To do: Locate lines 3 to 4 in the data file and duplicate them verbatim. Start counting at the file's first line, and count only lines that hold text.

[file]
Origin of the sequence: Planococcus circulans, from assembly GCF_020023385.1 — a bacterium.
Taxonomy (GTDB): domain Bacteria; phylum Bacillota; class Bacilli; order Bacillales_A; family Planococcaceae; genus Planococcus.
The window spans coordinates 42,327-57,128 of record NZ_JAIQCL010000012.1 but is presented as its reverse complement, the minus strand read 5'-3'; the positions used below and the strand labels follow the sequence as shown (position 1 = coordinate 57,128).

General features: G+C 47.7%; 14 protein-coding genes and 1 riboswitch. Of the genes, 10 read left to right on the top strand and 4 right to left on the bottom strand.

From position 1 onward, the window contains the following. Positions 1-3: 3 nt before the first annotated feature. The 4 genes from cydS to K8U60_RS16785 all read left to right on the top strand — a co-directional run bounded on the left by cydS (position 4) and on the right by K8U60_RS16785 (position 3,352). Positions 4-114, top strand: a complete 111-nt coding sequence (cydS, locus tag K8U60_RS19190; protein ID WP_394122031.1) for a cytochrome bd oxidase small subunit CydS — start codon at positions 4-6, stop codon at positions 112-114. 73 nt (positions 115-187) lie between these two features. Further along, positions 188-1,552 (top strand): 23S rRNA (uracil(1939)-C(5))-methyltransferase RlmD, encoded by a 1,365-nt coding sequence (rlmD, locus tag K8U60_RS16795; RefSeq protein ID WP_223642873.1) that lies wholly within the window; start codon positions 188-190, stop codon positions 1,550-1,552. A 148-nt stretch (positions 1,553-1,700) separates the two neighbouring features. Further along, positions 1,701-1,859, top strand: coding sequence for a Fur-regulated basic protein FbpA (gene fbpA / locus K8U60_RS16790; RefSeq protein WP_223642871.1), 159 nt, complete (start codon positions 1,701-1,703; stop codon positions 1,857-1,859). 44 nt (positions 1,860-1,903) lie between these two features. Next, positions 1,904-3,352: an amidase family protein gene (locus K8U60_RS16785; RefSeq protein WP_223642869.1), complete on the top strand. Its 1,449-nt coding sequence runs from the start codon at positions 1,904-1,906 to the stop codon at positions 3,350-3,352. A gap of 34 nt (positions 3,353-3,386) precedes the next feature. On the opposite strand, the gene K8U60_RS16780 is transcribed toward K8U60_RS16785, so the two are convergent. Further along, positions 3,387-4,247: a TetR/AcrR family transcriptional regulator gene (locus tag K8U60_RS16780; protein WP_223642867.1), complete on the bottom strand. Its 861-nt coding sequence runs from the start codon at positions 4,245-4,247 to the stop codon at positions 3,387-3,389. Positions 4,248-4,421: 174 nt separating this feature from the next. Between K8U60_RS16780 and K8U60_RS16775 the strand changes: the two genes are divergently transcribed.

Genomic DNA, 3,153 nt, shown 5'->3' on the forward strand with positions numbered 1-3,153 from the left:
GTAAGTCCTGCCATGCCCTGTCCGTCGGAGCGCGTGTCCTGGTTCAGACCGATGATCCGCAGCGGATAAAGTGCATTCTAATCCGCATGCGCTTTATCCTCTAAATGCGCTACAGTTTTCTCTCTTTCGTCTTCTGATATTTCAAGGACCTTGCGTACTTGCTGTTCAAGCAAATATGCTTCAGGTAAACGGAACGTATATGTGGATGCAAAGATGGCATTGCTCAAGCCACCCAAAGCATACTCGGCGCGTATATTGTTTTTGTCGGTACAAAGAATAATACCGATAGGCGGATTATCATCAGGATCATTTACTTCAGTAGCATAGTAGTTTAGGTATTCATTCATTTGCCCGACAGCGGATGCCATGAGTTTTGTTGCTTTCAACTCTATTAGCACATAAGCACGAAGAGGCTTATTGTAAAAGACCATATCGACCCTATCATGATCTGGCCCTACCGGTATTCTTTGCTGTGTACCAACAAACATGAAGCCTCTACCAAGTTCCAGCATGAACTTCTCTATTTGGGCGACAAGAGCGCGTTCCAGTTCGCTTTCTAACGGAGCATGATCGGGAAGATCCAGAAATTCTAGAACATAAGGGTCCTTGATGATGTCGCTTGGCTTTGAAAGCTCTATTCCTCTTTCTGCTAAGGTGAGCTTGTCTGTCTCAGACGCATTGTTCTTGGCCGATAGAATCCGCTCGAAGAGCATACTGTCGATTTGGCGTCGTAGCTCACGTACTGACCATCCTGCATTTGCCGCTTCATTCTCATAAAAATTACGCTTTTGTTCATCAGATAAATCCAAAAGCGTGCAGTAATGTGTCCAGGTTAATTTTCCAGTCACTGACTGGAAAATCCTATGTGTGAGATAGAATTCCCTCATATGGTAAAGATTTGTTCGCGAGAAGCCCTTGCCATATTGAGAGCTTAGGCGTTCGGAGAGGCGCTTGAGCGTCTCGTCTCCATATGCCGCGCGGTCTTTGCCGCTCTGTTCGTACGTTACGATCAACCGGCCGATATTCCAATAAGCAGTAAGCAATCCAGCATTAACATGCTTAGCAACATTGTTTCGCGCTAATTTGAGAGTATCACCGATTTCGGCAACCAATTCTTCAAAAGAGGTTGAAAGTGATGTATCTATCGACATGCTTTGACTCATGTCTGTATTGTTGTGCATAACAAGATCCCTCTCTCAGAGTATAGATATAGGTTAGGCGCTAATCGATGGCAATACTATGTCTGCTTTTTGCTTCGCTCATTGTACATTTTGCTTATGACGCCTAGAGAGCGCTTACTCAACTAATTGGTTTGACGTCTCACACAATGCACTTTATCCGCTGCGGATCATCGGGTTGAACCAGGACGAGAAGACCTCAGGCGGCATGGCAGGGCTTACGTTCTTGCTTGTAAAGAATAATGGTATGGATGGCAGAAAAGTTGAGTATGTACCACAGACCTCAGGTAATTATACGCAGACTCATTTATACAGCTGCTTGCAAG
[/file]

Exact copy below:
The window spans coordinates 42,327-57,128 of record NZ_JAIQCL010000012.1 but is presented as its reverse complement, the minus strand read 5'-3'; the positions used below and the strand labels follow the sequence as shown (position 1 = coordinate 57,128).

General features: G+C 47.7%; 14 protein-coding genes and 1 riboswitch. Of the genes, 10 read left to right on the top strand and 4 right to left on the bottom strand.